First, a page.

- Cooperative Governance and Traditional Affairs MEC Xolile Nqatha says he will give councillors 48 hours to explain why they should not be suspended for wasting R15 million on a sport field in Komani, the Eastern Cape.
- During an oversight visit, he adds there is no value for money in the project.
- Nqatha says he will act against the councillors depending on what is in the report he requested from municipality's speaker.
Enoch Mgijima Municipality councillors who oversaw the construction and unveiling of the controversial R15 million Lessyton Sport Field in Komani, the Eastern Cape, are in hot water.
Cooperative Governance and Traditional Affairs MEC Xolile Nqatha gave them 48 hours to tell him why they should not be suspended for reportedly wasting taxpayers' money and bringing the ANC into disrepute.
He was speaking at the sport field during an oversight visit on Thursday.
This after pictures of the under-resourced sports field, which circulated on social media this week, caused an uproar.
Scores of people questioned its hefty price tag.
The sports field has no working ablution facilities and electricity, while its grass athletic track is marked with fading white paint. It also has removable roofless metal stands for spectators.
Nqatha said the fate of councillors depended on the report he was expecting from the municipality's speaker, Bongiwe Gladness van Heerden.
"Therefore, the speaker, who is responsible for [the] code and conduct of councillors, must give me a report as to what she is doing to ensure that those councillors are held accountable.
"For that, I am giving her 48 hours to give me the report showing what steps she is taking to hold those councillors responsible for bringing the institution into disrepute."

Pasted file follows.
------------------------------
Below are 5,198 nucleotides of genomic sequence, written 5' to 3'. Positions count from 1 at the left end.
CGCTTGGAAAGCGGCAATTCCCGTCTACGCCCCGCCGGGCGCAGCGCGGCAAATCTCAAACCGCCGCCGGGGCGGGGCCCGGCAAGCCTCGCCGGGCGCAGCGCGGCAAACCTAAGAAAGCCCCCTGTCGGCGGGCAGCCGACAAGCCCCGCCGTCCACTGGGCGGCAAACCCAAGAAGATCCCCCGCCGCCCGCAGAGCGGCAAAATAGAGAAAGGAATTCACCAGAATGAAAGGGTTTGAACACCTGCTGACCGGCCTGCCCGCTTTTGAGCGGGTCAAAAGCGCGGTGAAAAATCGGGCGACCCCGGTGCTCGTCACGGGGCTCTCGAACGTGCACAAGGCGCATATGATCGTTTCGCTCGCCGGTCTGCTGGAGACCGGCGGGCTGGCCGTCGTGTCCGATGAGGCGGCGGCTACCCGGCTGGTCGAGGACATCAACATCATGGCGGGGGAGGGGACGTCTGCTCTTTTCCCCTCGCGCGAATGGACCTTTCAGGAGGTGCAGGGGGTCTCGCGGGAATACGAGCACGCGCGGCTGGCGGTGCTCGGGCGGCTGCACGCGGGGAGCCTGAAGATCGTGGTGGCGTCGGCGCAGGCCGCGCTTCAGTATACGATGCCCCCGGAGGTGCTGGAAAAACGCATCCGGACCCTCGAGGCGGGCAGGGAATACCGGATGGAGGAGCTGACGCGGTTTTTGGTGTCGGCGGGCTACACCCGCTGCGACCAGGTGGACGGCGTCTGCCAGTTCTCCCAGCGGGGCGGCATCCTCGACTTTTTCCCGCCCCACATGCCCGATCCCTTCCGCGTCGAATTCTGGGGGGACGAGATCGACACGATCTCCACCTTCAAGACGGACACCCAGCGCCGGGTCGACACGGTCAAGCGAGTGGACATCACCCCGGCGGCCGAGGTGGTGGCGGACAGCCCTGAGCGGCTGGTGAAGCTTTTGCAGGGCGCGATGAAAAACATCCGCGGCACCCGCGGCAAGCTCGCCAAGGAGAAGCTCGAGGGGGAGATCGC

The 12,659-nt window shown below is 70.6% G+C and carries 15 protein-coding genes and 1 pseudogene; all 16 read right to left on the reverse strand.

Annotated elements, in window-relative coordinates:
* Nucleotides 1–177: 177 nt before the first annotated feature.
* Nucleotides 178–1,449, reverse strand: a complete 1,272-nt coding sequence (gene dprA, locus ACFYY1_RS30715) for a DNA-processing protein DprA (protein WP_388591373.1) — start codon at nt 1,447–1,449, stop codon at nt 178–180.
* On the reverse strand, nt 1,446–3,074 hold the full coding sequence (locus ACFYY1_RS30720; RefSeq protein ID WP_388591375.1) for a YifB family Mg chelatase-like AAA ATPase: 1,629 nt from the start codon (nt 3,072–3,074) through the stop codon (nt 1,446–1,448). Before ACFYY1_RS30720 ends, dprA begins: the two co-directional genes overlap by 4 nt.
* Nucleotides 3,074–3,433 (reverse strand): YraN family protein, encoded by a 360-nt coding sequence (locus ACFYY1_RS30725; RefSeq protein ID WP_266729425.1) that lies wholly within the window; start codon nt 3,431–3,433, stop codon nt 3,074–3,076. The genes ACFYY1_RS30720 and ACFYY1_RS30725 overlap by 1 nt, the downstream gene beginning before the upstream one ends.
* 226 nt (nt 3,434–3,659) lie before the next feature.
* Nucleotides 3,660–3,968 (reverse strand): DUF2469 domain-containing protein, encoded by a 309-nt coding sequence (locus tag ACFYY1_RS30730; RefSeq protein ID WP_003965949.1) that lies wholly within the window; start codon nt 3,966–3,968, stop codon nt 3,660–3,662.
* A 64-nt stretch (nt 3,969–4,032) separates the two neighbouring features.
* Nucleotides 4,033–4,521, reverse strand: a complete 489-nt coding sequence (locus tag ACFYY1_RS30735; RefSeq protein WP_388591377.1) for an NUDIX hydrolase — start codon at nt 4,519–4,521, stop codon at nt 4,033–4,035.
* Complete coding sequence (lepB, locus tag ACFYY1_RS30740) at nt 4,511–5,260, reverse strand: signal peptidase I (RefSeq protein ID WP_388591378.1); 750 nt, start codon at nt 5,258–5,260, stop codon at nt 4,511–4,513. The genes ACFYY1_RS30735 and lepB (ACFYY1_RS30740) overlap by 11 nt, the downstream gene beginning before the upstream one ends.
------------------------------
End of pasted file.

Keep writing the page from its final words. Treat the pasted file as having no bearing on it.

He added he would assess the report and if he was not happy with it, he would take the matter up himself.
"Depending how she [Van Heerden] responds, I will be giving the councillors 48 hours to tell me why they should not be suspended while we continue with the investigation. That is the attitude of the provincial government into this. This is something totally unacceptable."
Nqatha said the Department of Cooperative Governance and Traditional Affairs would forge ahead with its ongoing investigation to ensure those found responsible for the wastage faced the consequences of their actions.
He added it was clear taxpayers' money had not been put to good use and the politicians, who oversaw the opening of the field, have brought the ANC into disrepute.
Speaking in the presence of the municipality's leadership, Nqatha said: "I am not a technical expert, but what I have seen and what I have read, there is no value for money here. There's got to be accountability as to whether due processes were followed in appointing the service provider and what really happened."
Meanwhile, the ANC's provincial executive committee (PEC) said if the investigation found any wrongdoing, the provincial government would act and deal decisively with corruption, mismanagement and the waste of public resources to make sure public money was spent on the services needed.
It spokesperson, Loyiso Magqashela, said: "Investing in sports infrastructure is important for our country because sports facilities are important in developing sports talent, in forging social cohesion and driving youth development in our communities.
"For us to be a winning province and a winning country, we need these facilities. The ANC remains committed to clean governance and transparency in the management of the public purse for programmes that build better communities in the Eastern Cape."